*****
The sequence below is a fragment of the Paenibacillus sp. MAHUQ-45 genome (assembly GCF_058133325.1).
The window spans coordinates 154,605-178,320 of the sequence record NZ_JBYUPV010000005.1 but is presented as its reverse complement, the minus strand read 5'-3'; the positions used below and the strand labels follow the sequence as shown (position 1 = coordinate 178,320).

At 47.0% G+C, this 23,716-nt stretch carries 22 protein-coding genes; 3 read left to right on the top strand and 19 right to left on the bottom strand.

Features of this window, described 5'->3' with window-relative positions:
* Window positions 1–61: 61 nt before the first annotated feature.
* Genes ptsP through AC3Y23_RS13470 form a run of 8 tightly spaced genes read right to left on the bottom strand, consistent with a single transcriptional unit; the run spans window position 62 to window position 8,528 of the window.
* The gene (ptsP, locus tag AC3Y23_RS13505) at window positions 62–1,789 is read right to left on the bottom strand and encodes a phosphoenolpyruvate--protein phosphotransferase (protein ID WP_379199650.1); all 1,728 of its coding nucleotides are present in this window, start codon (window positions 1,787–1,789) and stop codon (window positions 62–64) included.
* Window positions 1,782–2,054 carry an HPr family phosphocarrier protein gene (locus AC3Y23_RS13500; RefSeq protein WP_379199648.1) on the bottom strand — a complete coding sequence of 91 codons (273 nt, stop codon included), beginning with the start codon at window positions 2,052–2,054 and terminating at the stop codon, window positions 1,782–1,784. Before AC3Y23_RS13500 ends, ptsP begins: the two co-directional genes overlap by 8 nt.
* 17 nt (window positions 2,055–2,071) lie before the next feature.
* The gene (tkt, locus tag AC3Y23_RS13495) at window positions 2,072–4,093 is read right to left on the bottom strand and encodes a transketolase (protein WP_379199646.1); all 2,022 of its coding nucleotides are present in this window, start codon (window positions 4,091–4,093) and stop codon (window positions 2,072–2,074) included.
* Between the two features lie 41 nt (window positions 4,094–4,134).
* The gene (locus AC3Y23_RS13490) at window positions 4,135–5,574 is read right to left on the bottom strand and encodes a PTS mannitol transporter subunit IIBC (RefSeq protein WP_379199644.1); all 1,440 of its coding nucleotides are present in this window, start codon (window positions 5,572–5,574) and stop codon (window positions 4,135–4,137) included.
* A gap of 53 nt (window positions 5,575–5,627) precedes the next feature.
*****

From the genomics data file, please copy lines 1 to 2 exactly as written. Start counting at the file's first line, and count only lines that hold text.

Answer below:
The sequence below is a fragment of the Paenibacillus sp. MAHUQ-45 genome (assembly GCF_058133325.1).
The window spans coordinates 154,605-178,320 of the sequence record NZ_JBYUPV010000005.1 but is presented as its reverse complement, the minus strand read 5'-3'; the positions used below and the strand labels follow the sequence as shown (position 1 = coordinate 178,320).